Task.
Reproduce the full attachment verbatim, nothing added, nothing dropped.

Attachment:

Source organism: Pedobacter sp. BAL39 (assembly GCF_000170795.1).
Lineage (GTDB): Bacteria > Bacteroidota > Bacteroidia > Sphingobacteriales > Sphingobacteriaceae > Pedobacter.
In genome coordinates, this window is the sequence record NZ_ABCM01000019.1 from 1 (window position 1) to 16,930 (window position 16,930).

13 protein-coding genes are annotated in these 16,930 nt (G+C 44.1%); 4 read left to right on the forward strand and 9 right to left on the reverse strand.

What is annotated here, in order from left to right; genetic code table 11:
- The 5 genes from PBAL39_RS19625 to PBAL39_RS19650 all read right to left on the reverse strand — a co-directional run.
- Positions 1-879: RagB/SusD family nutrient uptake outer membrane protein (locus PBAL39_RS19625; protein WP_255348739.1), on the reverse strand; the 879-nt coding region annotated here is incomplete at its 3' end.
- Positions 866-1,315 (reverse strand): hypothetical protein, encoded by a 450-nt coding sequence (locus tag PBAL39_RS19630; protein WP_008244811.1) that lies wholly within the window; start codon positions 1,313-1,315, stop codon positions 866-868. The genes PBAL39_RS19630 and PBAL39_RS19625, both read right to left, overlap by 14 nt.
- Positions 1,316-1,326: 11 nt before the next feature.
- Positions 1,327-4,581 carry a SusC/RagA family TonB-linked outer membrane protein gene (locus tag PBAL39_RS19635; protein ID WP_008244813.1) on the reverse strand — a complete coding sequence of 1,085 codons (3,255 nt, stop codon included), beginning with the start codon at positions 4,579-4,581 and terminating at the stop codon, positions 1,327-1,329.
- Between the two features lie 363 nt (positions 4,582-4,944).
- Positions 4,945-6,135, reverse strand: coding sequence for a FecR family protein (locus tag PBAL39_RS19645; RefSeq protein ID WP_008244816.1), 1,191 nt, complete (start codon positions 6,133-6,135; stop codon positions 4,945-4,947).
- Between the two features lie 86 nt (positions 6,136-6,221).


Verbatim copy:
Source organism: Pedobacter sp. BAL39 (assembly GCF_000170795.1).
Lineage (GTDB): Bacteria > Bacteroidota > Bacteroidia > Sphingobacteriales > Sphingobacteriaceae > Pedobacter.
In genome coordinates, this window is the sequence record NZ_ABCM01000019.1 from 1 (window position 1) to 16,930 (window position 16,930).

13 protein-coding genes are annotated in these 16,930 nt (G+C 44.1%); 4 read left to right on the forward strand and 9 right to left on the reverse strand.

What is annotated here, in order from left to right; genetic code table 11:
- The 5 genes from PBAL39_RS19625 to PBAL39_RS19650 all read right to left on the reverse strand — a co-directional run.
- Positions 1-879: RagB/SusD family nutrient uptake outer membrane protein (locus PBAL39_RS19625; protein WP_255348739.1), on the reverse strand; the 879-nt coding region annotated here is incomplete at its 3' end.
- Positions 866-1,315 (reverse strand): hypothetical protein, encoded by a 450-nt coding sequence (locus tag PBAL39_RS19630; protein WP_008244811.1) that lies wholly within the window; start codon positions 1,313-1,315, stop codon positions 866-868. The genes PBAL39_RS19630 and PBAL39_RS19625, both read right to left, overlap by 14 nt.
- Positions 1,316-1,326: 11 nt before the next feature.
- Positions 1,327-4,581 carry a SusC/RagA family TonB-linked outer membrane protein gene (locus tag PBAL39_RS19635; protein ID WP_008244813.1) on the reverse strand — a complete coding sequence of 1,085 codons (3,255 nt, stop codon included), beginning with the start codon at positions 4,579-4,581 and terminating at the stop codon, positions 1,327-1,329.
- Between the two features lie 363 nt (positions 4,582-4,944).
- Positions 4,945-6,135, reverse strand: coding sequence for a FecR family protein (locus tag PBAL39_RS19645; RefSeq protein ID WP_008244816.1), 1,191 nt, complete (start codon positions 6,133-6,135; stop codon positions 4,945-4,947).
- Between the two features lie 86 nt (positions 6,136-6,221).